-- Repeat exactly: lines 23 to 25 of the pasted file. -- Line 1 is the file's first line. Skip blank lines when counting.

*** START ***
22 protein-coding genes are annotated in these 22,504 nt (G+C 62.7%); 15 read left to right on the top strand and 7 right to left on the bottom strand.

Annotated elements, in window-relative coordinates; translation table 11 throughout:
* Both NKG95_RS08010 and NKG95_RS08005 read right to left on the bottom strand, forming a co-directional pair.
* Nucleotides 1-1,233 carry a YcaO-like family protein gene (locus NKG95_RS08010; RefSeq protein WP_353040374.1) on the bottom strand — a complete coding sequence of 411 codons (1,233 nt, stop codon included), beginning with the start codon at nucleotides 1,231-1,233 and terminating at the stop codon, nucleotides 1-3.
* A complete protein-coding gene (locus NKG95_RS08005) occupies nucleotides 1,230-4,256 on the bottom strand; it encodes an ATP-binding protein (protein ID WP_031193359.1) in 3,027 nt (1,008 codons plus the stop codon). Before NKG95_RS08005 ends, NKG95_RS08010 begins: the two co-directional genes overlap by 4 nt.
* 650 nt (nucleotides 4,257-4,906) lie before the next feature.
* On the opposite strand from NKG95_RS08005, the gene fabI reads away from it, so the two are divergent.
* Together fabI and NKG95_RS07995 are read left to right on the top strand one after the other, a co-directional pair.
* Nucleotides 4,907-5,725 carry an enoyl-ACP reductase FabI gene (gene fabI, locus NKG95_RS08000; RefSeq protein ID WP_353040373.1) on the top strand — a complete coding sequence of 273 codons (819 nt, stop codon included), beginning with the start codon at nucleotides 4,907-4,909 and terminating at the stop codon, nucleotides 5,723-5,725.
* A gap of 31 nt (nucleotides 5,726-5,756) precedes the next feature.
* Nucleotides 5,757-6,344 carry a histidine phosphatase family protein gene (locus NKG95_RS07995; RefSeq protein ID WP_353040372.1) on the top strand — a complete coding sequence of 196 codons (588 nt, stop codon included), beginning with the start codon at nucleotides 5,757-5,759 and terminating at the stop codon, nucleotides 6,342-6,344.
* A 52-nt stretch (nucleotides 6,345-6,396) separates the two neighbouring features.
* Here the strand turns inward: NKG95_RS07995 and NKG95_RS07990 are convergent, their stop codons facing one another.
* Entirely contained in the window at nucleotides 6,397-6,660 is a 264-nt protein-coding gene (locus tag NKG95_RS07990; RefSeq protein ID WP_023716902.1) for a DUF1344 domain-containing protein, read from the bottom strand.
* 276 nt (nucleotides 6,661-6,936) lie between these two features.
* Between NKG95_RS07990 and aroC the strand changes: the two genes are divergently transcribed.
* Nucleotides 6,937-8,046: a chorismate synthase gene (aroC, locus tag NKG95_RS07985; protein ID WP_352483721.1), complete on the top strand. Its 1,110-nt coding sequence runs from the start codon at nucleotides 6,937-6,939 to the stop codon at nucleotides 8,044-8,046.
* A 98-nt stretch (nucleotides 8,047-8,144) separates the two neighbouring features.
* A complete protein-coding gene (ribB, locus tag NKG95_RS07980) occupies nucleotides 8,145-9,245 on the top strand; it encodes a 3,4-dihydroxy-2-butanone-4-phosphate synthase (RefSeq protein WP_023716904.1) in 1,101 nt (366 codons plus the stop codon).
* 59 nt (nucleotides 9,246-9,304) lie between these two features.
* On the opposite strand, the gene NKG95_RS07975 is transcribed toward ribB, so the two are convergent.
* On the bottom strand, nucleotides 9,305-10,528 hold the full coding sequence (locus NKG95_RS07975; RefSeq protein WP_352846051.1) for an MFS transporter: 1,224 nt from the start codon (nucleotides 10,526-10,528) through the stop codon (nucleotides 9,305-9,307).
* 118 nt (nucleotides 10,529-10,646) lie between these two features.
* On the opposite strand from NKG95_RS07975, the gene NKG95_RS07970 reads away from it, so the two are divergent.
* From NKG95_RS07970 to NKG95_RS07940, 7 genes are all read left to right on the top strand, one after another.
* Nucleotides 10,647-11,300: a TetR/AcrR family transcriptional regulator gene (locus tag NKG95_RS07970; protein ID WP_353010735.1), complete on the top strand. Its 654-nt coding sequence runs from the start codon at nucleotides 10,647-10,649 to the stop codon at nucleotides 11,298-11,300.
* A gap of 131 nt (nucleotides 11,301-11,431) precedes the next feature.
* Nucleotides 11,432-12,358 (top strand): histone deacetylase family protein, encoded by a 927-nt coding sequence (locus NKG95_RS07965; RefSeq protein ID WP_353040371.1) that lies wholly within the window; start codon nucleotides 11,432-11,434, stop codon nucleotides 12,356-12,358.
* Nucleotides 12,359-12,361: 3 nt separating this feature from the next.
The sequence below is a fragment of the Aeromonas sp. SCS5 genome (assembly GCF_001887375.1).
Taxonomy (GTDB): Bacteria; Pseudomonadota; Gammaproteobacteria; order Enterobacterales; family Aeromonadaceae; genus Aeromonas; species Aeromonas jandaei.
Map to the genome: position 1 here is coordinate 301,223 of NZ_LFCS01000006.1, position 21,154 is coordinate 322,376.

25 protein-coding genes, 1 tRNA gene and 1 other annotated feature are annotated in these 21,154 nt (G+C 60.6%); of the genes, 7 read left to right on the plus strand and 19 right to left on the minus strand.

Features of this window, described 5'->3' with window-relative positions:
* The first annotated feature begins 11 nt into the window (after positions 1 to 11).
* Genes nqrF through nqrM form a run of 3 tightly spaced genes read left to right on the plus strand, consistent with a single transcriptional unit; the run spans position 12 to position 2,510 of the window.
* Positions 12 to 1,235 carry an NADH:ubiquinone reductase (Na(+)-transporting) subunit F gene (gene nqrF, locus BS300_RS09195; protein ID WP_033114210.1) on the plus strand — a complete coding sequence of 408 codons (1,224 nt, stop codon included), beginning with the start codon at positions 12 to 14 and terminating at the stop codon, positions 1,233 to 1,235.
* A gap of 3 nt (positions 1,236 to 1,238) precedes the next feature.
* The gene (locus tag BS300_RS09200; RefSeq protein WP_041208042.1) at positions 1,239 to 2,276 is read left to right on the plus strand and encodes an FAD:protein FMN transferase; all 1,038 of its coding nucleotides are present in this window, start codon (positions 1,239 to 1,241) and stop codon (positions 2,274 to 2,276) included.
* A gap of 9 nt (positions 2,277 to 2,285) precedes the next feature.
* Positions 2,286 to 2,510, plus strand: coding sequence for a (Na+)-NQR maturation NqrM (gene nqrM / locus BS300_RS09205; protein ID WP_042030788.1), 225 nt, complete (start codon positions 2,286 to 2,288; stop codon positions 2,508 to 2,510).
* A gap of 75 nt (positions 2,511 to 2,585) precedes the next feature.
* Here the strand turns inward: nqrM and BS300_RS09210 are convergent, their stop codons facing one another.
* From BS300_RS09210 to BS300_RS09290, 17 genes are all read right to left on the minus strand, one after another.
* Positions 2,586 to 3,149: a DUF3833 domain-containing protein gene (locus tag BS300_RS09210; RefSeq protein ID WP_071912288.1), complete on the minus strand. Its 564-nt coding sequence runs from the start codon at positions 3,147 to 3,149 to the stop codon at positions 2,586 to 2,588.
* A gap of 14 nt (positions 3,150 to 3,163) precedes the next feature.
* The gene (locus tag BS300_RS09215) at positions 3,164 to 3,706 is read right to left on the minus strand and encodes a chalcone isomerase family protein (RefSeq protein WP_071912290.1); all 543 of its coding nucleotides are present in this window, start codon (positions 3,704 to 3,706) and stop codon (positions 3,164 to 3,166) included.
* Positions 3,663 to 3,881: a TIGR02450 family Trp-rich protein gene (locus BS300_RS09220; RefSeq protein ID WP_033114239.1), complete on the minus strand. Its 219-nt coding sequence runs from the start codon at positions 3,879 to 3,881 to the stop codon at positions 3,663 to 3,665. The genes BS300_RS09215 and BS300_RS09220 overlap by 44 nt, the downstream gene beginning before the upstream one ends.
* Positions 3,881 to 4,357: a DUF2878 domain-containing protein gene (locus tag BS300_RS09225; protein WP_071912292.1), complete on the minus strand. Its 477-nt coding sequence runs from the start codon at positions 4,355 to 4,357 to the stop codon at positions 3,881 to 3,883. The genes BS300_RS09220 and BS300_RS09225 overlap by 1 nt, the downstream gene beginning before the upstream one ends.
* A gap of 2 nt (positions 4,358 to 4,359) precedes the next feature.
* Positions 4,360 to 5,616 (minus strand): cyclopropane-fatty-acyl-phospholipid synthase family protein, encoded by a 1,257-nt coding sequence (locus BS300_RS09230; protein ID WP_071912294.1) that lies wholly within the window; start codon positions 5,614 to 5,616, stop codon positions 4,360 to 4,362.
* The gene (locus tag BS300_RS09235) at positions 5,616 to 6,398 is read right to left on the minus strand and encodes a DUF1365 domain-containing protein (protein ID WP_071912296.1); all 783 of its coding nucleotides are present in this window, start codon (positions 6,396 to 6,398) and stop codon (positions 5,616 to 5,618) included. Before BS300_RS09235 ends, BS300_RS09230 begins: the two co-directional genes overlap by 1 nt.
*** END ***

* 118 nt (nucleotides 10,529-10,646) lie between these two features.
* On the opposite strand from NKG95_RS07975, the gene NKG95_RS07970 reads away from it, so the two are divergent.
* From NKG95_RS07970 to NKG95_RS07940, 7 genes are all read left to right on the top strand, one after another.